The brother of former Georgia Tech slugger Jason Haniger, Mitch is a physical specimen who was a standout wide receiver in high school. He has has generated top-50-pick buzz this spring by showing two legitimate plus tools in his power and arm strength. His throws are low and accurate with good carry, leading scouts to believe Haniger can play right field in the big leagues, though he plays a decent center field for the Mustangs. Haniger racked up nine outfield assists through just 39 games this spring. He's a fringe-average runner and an average defender with a chance to be a fringe-average hitter. He has refined his setup this spring, getting his hands in better hitting position and staying in sync more consistently. He also has become more selective, walking as much as he strikes out and handling offspeed stuff much better than he did earlier in his career, especially with two strikes. His improved approach and pitch recognition has allowed him to make good use of his power—he had more home runs (11) through 12 weeks than the top two teams in the Big West combined.
43. Carson Kelly, 3b/rhp
Westview HS, Portland, Ore.
Oregon hasn't produced a high school player in the first three rounds since 1998 when righthander Steve Bechler went to the Orioles, but Kelly has the talent to end that streak. He is a two-way player, but more scouts prefer him as a position player. He's a below-average runner, but his other tools are solid. Kelly has a strong build and is already pretty well filled out. He has a nice line-drive stroke with good loft and power potential. He's not flashy, but he's a steady defender at third base and has a strong arm. Some teams would like to try Kelly behind the plate. On the mound, he sits in the 90-92 mph range and throws a curveball and changeup. The Oregon recruit is young for the class and won't turn 18 until mid-July but shows excellent maturity and leadership.
44. Mitch Brown, rhp
Century HS, Rochester, Minn.
Brown could make history as the first Minnesota prep pitcher ever drafted before the second round. He looked like a first-rounder in his opening start of 2012, when he didn't throw a fastball under 90 mph and threw several at 94. He backed it up with an 87-88 mph cutter/slider and a curveball that both projected as plus pitches, and showed aptitude for a changeup that could become an average offering. Brown hasn't quite lived up to that standard in his subsequent outings, but he continues to display advanced feel for his four-pitch repertoire. Scouts gush about his focus and discipline as well. The son of a Korean powerlifter, he has a strong 6-foot-2, 210-pound build. There's some crossfire to his delivery, but it adds deception rather than detracts from his command. Brown has a scholarship from the University of San Diego that likely will become moot if he's selected in the first two rounds.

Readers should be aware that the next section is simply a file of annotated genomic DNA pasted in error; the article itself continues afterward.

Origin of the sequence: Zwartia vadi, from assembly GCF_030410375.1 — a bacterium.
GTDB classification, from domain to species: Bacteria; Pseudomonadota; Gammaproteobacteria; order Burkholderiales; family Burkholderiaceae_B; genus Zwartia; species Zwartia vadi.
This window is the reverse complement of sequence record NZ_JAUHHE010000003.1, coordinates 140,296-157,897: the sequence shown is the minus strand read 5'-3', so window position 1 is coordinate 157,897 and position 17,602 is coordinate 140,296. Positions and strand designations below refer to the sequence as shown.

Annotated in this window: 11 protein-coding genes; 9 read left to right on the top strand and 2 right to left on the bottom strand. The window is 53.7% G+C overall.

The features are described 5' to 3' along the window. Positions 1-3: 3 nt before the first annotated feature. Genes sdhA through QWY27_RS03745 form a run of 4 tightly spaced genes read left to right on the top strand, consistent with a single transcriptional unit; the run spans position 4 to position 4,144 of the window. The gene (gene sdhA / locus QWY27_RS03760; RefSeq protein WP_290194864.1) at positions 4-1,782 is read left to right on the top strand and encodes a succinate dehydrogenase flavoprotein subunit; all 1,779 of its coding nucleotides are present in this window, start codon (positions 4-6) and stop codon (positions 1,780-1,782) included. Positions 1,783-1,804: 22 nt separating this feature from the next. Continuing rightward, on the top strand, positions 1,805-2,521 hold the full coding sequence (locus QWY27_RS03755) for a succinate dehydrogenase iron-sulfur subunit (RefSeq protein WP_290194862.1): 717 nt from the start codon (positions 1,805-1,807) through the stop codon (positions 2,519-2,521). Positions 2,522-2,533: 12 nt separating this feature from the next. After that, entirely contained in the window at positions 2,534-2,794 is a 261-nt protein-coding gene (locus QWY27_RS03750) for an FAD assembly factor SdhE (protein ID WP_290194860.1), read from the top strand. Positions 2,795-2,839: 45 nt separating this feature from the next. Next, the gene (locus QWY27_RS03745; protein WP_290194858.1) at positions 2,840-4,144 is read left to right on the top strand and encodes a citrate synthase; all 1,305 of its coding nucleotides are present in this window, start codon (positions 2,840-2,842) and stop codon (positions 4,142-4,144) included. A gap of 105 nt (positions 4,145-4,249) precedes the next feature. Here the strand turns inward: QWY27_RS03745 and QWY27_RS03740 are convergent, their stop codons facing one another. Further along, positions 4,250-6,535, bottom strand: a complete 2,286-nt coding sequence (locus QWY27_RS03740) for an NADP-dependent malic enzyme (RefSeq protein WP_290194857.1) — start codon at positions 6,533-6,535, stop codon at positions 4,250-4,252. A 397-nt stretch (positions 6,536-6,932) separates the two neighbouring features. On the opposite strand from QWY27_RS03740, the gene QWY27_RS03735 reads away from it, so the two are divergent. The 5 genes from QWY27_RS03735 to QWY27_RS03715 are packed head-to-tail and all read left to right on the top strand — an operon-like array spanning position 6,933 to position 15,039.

45. Tyler Gonzales, rhp
Madison HS, San Antonio
Gonzales has one of the best two-pitch mixes in the entire draft. After operating at 88-92 mph with his fastball in his first scrimmage of the year, he has worked at 93-95 mph and touched 97 consistently in games. He maintains velocity deep into games, pitching at 91-93 mph in the latter stages. He also has a big league slider that sits at 84-88 mph and has reached as high as 90. The nephew of Nationals crosschecker Jimmy Gonzales, Tyler is more wiry than physical at 6-foot-2 and 180 pounds. He generates his electric stuff with a considerable amount of effort in his delivery, which includes a head whack and detracts from his command. He locates his slider better than his fastball, and there's debate as to whether he'll wind up as a starter or a reliever. Gonzales has closer upside and might be at his best if a big league team just let him try to overpower opponents for one or two innings at a time. He does show a changeup while warming up in the bullpen but doesn't use it in games. He's another member of a banner University of Texas recruiting class who doesn't figure to make it to Austin.
46. Nolan Fontana, ss